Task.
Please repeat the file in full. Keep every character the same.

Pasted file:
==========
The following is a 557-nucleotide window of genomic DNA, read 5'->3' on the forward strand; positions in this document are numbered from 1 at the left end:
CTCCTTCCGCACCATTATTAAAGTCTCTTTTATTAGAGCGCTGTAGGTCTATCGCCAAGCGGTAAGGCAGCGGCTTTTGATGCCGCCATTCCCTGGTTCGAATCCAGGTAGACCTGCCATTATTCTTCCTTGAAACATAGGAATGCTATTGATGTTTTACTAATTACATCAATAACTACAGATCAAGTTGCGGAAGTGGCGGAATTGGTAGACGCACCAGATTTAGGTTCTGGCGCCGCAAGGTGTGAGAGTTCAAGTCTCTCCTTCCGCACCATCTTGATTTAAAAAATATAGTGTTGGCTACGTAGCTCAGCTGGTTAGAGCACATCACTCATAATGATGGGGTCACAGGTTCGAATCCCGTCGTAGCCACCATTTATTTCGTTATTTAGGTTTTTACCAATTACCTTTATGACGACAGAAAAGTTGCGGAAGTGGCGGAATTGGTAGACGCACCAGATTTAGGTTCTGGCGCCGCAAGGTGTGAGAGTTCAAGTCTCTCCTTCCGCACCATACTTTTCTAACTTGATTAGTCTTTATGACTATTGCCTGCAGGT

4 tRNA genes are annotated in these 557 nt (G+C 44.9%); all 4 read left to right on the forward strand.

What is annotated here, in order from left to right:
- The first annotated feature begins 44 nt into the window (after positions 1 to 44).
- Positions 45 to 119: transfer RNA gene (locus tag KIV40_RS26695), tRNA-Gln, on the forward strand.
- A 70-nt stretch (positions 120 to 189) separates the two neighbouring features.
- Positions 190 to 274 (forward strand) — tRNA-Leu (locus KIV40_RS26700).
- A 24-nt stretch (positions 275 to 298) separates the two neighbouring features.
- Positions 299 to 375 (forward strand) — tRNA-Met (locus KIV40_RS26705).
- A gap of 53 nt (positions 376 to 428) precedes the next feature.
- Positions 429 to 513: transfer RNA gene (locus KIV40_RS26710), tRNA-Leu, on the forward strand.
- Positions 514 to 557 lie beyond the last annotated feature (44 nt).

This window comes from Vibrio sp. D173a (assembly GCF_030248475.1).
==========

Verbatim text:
The following is a 557-nucleotide window of genomic DNA, read 5'->3' on the forward strand; positions in this document are numbered from 1 at the left end:
CTCCTTCCGCACCATTATTAAAGTCTCTTTTATTAGAGCGCTGTAGGTCTATCGCCAAGCGGTAAGGCAGCGGCTTTTGATGCCGCCATTCCCTGGTTCGAATCCAGGTAGACCTGCCATTATTCTTCCTTGAAACATAGGAATGCTATTGATGTTTTACTAATTACATCAATAACTACAGATCAAGTTGCGGAAGTGGCGGAATTGGTAGACGCACCAGATTTAGGTTCTGGCGCCGCAAGGTGTGAGAGTTCAAGTCTCTCCTTCCGCACCATCTTGATTTAAAAAATATAGTGTTGGCTACGTAGCTCAGCTGGTTAGAGCACATCACTCATAATGATGGGGTCACAGGTTCGAATCCCGTCGTAGCCACCATTTATTTCGTTATTTAGGTTTTTACCAATTACCTTTATGACGACAGAAAAGTTGCGGAAGTGGCGGAATTGGTAGACGCACCAGATTTAGGTTCTGGCGCCGCAAGGTGTGAGAGTTCAAGTCTCTCCTTCCGCACCATACTTTTCTAACTTGATTAGTCTTTATGACTATTGCCTGCAGGT

4 tRNA genes are annotated in these 557 nt (G+C 44.9%); all 4 read left to right on the forward strand.

What is annotated here, in order from left to right:
- The first annotated feature begins 44 nt into the window (after positions 1 to 44).
- Positions 45 to 119: transfer RNA gene (locus tag KIV40_RS26695), tRNA-Gln, on the forward strand.
- A 70-nt stretch (positions 120 to 189) separates the two neighbouring features.
- Positions 190 to 274 (forward strand) — tRNA-Leu (locus KIV40_RS26700).
- A 24-nt stretch (positions 275 to 298) separates the two neighbouring features.
- Positions 299 to 375 (forward strand) — tRNA-Met (locus KIV40_RS26705).
- A gap of 53 nt (positions 376 to 428) precedes the next feature.
- Positions 429 to 513: transfer RNA gene (locus KIV40_RS26710), tRNA-Leu, on the forward strand.
- Positions 514 to 557 lie beyond the last annotated feature (44 nt).

This window comes from Vibrio sp. D173a (assembly GCF_030248475.1).